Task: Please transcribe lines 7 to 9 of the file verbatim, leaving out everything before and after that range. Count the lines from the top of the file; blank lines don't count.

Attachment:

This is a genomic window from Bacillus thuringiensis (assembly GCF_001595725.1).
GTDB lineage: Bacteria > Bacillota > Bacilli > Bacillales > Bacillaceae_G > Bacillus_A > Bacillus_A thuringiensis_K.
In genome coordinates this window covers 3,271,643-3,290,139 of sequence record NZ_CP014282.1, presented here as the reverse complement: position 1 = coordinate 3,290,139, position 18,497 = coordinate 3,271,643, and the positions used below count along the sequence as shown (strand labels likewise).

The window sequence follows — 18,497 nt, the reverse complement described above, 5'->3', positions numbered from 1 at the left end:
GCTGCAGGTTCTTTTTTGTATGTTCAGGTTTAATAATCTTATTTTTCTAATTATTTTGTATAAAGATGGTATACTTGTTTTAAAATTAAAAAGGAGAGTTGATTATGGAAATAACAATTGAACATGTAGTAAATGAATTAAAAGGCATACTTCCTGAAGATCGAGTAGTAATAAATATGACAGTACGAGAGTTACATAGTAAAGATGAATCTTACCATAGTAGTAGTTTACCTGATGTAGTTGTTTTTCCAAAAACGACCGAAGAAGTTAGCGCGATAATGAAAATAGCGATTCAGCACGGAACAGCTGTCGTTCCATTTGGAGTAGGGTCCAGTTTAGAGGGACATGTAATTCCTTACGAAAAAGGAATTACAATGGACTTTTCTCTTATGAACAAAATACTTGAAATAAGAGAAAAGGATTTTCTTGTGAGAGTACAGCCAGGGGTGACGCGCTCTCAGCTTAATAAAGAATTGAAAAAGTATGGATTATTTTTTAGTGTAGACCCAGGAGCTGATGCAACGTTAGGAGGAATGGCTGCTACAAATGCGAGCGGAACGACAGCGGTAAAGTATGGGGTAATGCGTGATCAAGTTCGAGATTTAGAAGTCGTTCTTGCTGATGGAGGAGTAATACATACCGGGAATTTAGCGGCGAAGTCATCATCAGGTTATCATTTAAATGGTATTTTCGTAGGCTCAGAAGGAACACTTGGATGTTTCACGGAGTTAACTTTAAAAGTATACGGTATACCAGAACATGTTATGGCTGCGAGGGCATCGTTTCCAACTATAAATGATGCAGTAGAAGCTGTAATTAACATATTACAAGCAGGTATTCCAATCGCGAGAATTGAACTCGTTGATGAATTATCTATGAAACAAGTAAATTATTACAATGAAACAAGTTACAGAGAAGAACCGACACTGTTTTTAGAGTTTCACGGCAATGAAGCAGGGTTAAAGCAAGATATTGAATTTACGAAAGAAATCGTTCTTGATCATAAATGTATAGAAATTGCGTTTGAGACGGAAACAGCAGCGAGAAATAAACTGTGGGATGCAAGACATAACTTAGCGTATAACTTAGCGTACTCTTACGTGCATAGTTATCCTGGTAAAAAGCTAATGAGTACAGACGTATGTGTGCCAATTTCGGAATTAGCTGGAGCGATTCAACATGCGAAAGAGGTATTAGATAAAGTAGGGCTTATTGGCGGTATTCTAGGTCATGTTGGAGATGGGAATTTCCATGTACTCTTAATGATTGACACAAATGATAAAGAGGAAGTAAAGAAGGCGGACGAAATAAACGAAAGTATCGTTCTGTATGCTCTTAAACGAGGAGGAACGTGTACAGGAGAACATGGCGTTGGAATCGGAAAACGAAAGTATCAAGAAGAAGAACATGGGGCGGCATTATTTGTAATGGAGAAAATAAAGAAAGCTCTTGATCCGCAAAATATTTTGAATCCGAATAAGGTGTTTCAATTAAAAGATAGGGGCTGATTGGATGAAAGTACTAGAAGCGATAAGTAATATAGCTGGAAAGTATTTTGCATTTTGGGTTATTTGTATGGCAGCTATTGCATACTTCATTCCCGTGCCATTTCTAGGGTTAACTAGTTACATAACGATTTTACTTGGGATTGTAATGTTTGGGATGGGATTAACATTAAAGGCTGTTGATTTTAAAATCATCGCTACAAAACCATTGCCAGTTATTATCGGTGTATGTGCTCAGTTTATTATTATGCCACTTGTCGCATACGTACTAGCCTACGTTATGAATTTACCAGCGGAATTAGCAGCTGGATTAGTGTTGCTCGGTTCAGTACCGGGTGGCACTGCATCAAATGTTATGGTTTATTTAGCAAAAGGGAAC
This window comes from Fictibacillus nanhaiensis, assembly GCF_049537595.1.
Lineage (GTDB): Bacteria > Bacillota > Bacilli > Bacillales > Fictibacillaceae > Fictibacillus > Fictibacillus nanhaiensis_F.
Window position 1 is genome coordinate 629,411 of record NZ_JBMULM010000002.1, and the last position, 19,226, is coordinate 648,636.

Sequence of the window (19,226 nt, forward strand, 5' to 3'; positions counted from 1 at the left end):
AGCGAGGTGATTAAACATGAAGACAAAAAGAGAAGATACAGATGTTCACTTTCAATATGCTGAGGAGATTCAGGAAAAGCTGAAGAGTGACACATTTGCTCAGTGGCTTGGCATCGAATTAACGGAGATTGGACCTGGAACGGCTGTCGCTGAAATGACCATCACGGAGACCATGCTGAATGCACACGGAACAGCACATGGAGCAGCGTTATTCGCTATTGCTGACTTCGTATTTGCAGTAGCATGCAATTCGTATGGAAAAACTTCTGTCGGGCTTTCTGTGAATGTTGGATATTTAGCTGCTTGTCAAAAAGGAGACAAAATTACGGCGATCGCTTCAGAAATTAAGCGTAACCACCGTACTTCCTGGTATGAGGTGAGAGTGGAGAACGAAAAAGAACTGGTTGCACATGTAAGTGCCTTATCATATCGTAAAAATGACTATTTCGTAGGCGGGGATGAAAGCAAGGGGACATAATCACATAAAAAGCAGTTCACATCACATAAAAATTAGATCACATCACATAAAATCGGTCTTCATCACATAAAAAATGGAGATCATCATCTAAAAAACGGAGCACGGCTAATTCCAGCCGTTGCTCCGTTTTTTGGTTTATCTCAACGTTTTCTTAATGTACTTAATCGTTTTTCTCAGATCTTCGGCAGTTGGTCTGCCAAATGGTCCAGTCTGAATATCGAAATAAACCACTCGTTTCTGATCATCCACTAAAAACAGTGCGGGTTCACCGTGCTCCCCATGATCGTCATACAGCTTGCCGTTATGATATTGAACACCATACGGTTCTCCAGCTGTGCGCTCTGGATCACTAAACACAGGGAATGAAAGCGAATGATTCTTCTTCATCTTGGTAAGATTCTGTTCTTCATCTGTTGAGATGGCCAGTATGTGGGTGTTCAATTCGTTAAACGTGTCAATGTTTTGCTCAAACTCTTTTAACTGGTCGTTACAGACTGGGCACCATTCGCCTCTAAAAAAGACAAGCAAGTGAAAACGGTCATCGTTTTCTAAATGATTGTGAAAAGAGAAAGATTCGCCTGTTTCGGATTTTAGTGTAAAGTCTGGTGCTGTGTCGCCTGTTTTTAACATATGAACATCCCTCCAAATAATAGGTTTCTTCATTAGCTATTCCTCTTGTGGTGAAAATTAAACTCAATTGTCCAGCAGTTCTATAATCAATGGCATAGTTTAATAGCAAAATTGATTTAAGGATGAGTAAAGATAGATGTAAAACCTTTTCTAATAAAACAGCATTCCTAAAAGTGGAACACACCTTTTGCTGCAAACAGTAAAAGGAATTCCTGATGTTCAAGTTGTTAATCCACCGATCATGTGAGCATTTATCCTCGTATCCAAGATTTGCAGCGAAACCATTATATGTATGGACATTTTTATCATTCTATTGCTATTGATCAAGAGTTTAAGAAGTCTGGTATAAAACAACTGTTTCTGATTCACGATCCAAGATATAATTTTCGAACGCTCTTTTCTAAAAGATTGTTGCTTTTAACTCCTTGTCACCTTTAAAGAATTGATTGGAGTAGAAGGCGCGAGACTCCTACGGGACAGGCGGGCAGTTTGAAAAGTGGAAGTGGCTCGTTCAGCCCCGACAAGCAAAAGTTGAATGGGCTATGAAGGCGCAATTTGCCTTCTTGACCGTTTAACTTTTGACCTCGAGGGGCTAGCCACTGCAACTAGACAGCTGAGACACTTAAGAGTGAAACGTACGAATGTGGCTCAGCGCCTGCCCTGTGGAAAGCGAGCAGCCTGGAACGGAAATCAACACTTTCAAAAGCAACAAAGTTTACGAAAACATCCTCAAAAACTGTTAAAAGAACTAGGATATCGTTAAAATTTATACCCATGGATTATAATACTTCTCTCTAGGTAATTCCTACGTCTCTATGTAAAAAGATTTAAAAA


Lineage (GTDB): Bacteria > Bacillota > Bacilli > Bacillales > Fictibacillaceae > Fictibacillus > Fictibacillus nanhaiensis_F.
Window position 1 is genome coordinate 629,411 of record NZ_JBMULM010000002.1, and the last position, 19,226, is coordinate 648,636.

Sequence of the window (19,226 nt, forward strand, 5' to 3'; positions counted from 1 at the left end):